One would like to think that the Feds cutting back on the number of visas issued to high-tech workers would improve the prospects for U.S. residents in this job segment.
However, I suspect that companies that have gotten a taste of getting something for nothing, albeit a far cry from what they need, will continue to ship these jobs overseas. Witness Hewlett-Packard and others in the Houston area are aggressively moving to shed American workers from their payrolls.
The advertisements on radio and TV for technical trade schools and junior colleges are so painfully inaccurate as to be laughable. Once hyped as the career path of the future, technology job opportunities are currently far and few between even for those who, having already invested heavily in the field, are highly qualified.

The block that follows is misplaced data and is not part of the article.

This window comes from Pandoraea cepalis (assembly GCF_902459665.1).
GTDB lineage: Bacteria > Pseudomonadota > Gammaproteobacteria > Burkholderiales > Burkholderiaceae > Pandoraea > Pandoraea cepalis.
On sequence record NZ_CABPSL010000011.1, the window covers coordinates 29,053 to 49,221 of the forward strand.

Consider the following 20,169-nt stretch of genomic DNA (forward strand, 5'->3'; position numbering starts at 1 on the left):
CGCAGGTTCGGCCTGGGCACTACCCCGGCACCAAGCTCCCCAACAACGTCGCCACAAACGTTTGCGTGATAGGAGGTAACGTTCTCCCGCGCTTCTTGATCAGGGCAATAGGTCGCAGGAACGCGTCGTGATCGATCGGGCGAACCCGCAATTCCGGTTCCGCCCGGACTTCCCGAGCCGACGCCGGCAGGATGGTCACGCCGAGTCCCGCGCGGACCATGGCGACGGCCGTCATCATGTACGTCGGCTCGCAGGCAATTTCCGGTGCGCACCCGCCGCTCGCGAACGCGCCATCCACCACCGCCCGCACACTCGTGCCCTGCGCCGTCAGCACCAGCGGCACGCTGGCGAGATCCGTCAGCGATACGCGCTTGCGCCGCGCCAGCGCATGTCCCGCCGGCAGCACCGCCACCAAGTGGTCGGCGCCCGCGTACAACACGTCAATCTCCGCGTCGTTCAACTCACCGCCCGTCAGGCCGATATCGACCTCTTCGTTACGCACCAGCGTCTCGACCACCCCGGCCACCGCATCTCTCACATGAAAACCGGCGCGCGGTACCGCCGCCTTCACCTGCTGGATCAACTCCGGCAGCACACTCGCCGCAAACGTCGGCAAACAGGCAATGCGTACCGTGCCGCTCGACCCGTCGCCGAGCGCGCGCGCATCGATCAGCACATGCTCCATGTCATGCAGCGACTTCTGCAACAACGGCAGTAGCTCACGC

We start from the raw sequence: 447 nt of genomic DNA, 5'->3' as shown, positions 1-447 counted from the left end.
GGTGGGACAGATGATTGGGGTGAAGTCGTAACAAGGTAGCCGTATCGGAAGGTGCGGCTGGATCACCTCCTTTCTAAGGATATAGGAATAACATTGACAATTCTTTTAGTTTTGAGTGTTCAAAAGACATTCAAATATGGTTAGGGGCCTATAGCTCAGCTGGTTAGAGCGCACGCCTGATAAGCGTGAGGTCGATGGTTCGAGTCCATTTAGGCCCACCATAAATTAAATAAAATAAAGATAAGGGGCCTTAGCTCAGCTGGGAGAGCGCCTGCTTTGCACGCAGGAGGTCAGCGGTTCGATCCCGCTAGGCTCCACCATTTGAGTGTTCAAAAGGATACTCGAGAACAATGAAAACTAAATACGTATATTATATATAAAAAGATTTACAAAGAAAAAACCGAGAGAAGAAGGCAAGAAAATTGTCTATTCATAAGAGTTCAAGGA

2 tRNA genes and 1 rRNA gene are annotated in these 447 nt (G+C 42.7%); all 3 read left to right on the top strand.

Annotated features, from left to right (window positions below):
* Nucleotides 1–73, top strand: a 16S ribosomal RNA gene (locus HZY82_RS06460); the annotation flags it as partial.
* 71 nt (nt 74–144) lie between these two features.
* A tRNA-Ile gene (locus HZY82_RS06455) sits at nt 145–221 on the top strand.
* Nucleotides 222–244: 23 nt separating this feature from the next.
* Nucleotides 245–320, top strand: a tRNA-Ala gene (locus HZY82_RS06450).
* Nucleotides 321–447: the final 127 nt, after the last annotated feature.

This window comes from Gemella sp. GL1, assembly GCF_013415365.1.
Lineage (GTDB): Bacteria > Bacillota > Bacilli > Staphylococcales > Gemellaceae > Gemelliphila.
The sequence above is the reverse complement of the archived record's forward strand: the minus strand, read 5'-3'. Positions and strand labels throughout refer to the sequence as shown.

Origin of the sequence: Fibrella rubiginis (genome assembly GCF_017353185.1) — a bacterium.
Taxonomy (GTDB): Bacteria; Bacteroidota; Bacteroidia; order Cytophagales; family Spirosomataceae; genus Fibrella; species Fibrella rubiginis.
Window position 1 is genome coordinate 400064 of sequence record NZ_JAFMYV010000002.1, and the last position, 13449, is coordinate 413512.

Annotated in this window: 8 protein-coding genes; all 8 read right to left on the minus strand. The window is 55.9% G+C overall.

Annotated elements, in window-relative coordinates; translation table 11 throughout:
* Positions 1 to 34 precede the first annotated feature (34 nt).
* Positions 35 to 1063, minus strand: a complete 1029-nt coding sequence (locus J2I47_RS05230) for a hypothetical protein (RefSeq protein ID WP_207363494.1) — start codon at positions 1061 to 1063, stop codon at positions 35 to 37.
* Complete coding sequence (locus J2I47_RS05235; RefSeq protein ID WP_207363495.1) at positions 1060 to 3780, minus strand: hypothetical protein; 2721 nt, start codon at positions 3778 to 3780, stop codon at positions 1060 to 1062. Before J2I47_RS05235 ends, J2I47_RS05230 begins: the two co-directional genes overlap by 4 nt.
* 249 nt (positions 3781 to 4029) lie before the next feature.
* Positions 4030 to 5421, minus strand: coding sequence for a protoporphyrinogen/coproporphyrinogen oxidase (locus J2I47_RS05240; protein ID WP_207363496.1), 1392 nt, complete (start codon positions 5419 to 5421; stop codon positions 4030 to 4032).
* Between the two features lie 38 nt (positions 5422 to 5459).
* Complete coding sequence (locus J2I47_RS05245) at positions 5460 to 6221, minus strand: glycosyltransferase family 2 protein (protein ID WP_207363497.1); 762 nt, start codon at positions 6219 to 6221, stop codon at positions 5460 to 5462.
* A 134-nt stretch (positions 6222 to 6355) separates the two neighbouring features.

It’s not only technology workers who are affected. Recall the wholesale dismantling of the steel industry, massive layoffs in the textile and automotive industries, and the nationwide job cuts in the 1980s. Corporate America has shown little loyalty to workers here at home; they frequently claim that no qualified job candidates exist while laying off current employees who could easily be trained to fill the positions in question.
It is no stretch of the imagination to envision a future in which corporate leaders preside over a dominion made up nearly exclusively of foreign workers while home-grown labor is forced into low-paying, service-oriented jobs. Have they considered the question of who will buy their products then?
All of this is not to say that Congress returning the visa quota back to its pre-2000 level is a bad thing. In fact, it is long overdue as demonstrated by the plummeting earning potential of IT professionals.